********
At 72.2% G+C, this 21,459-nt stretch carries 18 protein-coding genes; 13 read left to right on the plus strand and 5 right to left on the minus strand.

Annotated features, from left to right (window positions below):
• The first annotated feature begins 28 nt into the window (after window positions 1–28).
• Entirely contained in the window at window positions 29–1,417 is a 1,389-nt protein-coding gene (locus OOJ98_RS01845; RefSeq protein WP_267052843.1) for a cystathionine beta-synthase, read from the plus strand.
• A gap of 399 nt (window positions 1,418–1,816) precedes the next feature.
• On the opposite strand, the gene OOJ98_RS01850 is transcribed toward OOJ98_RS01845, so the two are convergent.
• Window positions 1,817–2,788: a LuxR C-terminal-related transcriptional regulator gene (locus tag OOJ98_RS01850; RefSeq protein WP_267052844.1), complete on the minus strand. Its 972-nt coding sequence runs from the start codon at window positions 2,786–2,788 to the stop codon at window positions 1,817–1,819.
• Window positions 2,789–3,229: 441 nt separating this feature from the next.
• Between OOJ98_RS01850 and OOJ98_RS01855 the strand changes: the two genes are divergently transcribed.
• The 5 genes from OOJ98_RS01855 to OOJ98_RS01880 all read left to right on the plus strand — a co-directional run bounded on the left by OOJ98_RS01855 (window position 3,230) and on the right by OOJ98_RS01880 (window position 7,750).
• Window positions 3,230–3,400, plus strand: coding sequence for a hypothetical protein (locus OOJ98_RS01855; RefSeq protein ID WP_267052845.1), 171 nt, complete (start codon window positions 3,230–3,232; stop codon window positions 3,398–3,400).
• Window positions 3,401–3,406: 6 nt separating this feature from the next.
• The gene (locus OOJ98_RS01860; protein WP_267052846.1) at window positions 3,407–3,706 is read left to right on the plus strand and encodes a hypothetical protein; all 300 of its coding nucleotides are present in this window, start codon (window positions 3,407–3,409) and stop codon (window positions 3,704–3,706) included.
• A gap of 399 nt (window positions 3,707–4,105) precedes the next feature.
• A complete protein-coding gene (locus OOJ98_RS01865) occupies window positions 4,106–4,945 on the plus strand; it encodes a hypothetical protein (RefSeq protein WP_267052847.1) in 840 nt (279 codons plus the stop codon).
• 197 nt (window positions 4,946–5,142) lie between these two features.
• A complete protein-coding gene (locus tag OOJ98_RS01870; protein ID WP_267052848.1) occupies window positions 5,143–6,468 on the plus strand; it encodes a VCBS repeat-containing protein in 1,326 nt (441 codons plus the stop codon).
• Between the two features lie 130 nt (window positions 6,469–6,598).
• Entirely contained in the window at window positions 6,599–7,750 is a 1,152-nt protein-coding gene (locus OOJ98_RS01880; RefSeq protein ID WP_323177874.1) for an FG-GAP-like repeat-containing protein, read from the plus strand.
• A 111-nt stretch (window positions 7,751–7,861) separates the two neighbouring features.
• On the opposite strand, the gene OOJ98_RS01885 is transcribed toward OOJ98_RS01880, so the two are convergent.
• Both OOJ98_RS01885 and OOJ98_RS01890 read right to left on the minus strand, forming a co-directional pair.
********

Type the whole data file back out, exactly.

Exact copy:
At 72.2% G+C, this 21,459-nt stretch carries 18 protein-coding genes; 13 read left to right on the plus strand and 5 right to left on the minus strand.

Annotated features, from left to right (window positions below):
• The first annotated feature begins 28 nt into the window (after window positions 1–28).
• Entirely contained in the window at window positions 29–1,417 is a 1,389-nt protein-coding gene (locus OOJ98_RS01845; RefSeq protein WP_267052843.1) for a cystathionine beta-synthase, read from the plus strand.
• A gap of 399 nt (window positions 1,418–1,816) precedes the next feature.
• On the opposite strand, the gene OOJ98_RS01850 is transcribed toward OOJ98_RS01845, so the two are convergent.
• Window positions 1,817–2,788: a LuxR C-terminal-related transcriptional regulator gene (locus tag OOJ98_RS01850; RefSeq protein WP_267052844.1), complete on the minus strand. Its 972-nt coding sequence runs from the start codon at window positions 2,786–2,788 to the stop codon at window positions 1,817–1,819.
• Window positions 2,789–3,229: 441 nt separating this feature from the next.
• Between OOJ98_RS01850 and OOJ98_RS01855 the strand changes: the two genes are divergently transcribed.
• The 5 genes from OOJ98_RS01855 to OOJ98_RS01880 all read left to right on the plus strand — a co-directional run bounded on the left by OOJ98_RS01855 (window position 3,230) and on the right by OOJ98_RS01880 (window position 7,750).
• Window positions 3,230–3,400, plus strand: coding sequence for a hypothetical protein (locus OOJ98_RS01855; RefSeq protein ID WP_267052845.1), 171 nt, complete (start codon window positions 3,230–3,232; stop codon window positions 3,398–3,400).
• Window positions 3,401–3,406: 6 nt separating this feature from the next.
• The gene (locus OOJ98_RS01860; protein WP_267052846.1) at window positions 3,407–3,706 is read left to right on the plus strand and encodes a hypothetical protein; all 300 of its coding nucleotides are present in this window, start codon (window positions 3,407–3,409) and stop codon (window positions 3,704–3,706) included.
• A gap of 399 nt (window positions 3,707–4,105) precedes the next feature.
• A complete protein-coding gene (locus OOJ98_RS01865) occupies window positions 4,106–4,945 on the plus strand; it encodes a hypothetical protein (RefSeq protein WP_267052847.1) in 840 nt (279 codons plus the stop codon).
• 197 nt (window positions 4,946–5,142) lie between these two features.
• A complete protein-coding gene (locus tag OOJ98_RS01870; protein ID WP_267052848.1) occupies window positions 5,143–6,468 on the plus strand; it encodes a VCBS repeat-containing protein in 1,326 nt (441 codons plus the stop codon).
• Between the two features lie 130 nt (window positions 6,469–6,598).
• Entirely contained in the window at window positions 6,599–7,750 is a 1,152-nt protein-coding gene (locus OOJ98_RS01880; RefSeq protein ID WP_323177874.1) for an FG-GAP-like repeat-containing protein, read from the plus strand.
• A 111-nt stretch (window positions 7,751–7,861) separates the two neighbouring features.
• On the opposite strand, the gene OOJ98_RS01885 is transcribed toward OOJ98_RS01880, so the two are convergent.
• Both OOJ98_RS01885 and OOJ98_RS01890 read right to left on the minus strand, forming a co-directional pair.